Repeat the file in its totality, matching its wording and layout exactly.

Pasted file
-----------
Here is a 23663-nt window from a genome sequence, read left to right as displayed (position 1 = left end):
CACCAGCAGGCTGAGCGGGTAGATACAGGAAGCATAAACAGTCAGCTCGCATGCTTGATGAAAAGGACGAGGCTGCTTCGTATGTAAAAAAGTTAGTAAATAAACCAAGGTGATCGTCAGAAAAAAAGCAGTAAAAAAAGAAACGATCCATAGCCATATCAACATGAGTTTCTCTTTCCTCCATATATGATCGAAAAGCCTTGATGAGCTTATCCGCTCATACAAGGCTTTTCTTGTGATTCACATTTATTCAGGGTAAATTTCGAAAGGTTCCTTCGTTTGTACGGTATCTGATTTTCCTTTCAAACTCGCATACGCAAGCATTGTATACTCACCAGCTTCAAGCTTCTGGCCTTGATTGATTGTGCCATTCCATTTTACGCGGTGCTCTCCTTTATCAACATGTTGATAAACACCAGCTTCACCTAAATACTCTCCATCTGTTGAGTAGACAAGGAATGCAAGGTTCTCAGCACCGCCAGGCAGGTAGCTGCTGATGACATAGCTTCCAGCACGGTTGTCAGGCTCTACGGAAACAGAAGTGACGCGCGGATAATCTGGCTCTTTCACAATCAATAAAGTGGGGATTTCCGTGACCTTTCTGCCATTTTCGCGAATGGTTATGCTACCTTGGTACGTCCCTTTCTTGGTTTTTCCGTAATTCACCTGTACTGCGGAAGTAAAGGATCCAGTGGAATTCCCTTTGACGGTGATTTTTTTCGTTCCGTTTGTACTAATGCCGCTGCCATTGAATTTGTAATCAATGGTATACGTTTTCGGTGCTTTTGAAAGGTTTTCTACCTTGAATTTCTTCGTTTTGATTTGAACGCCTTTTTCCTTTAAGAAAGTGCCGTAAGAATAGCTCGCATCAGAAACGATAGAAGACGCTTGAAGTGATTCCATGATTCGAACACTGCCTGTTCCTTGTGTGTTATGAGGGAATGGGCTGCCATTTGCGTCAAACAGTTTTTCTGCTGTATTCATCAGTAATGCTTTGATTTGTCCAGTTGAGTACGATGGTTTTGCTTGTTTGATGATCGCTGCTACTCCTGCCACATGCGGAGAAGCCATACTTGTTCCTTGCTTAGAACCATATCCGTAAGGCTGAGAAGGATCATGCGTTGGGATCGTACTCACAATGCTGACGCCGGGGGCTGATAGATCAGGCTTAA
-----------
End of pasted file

Here is a 23663-nt window from a genome sequence, read left to right as displayed (position 1 = left end):
CACCAGCAGGCTGAGCGGGTAGATACAGGAAGCATAAACAGTCAGCTCGCATGCTTGATGAAAAGGACGAGGCTGCTTCGTATGTAAAAAAGTTAGTAAATAAACCAAGGTGATCGTCAGAAAAAAAGCAGTAAAAAAAGAAACGATCCATAGCCATATCAACATGAGTTTCTCTTTCCTCCATATATGATCGAAAAGCCTTGATGAGCTTATCCGCTCATACAAGGCTTTTCTTGTGATTCACATTTATTCAGGGTAAATTTCGAAAGGTTCCTTCGTTTGTACGGTATCTGATTTTCCTTTCAAACTCGCATACGCAAGCATTGTATACTCACCAGCTTCAAGCTTCTGGCCTTGATTGATTGTGCCATTCCATTTTACGCGGTGCTCTCCTTTATCAACATGTTGATAAACACCAGCTTCACCTAAATACTCTCCATCTGTTGAGTAGACAAGGAATGCAAGGTTCTCAGCACCGCCAGGCAGGTAGCTGCTGATGACATAGCTTCCAGCACGGTTGTCAGGCTCTACGGAAACAGAAGTGACGCGCGGATAATCTGGCTCTTTCACAATCAATAAAGTGGGGATTTCCGTGACCTTTCTGCCATTTTCGCGAATGGTTATGCTACCTTGGTACGTCCCTTTCTTGGTTTTTCCGTAATTCACCTGTACTGCGGAAGTAAAGGATCCAGTGGAATTCCCTTTGACGGTGATTTTTTTCGTTCCGTTTGTACTAATGCCGCTGCCATTGAATTTGTAATCAATGGTATACGTTTTCGGTGCTTTTGAAAGGTTTTCTACCTTGAATTTCTTCGTTTTGATTTGAACGCCTTTTTCCTTTAAGAAAGTGCCGTAAGAATAGCTCGCATCAGAAACGATAGAAGACGCTTGAAGTGATTCCATGATTCGAACACTGCCTGTTCCTTGTGTGTTATGAGGGAATGGGCTGCCATTTGCGTCAAACAGTTTTTCTGCTGTATTCATCAGTAATGCTTTGATTTGTCCAGTTGAGTACGATGGTTTTGCTTGTTTGATGATCGCTGCTACTCCTGCCACATGCGGAGAAGCCATACTTGTTCCTTGCTTAGAACCATATCCGTAAGGCTGAGAAGGATCATGCGTTGGGATCGTACTCACAATGCTGACGCCGGGGGCTGATAGATCAGGCTTAA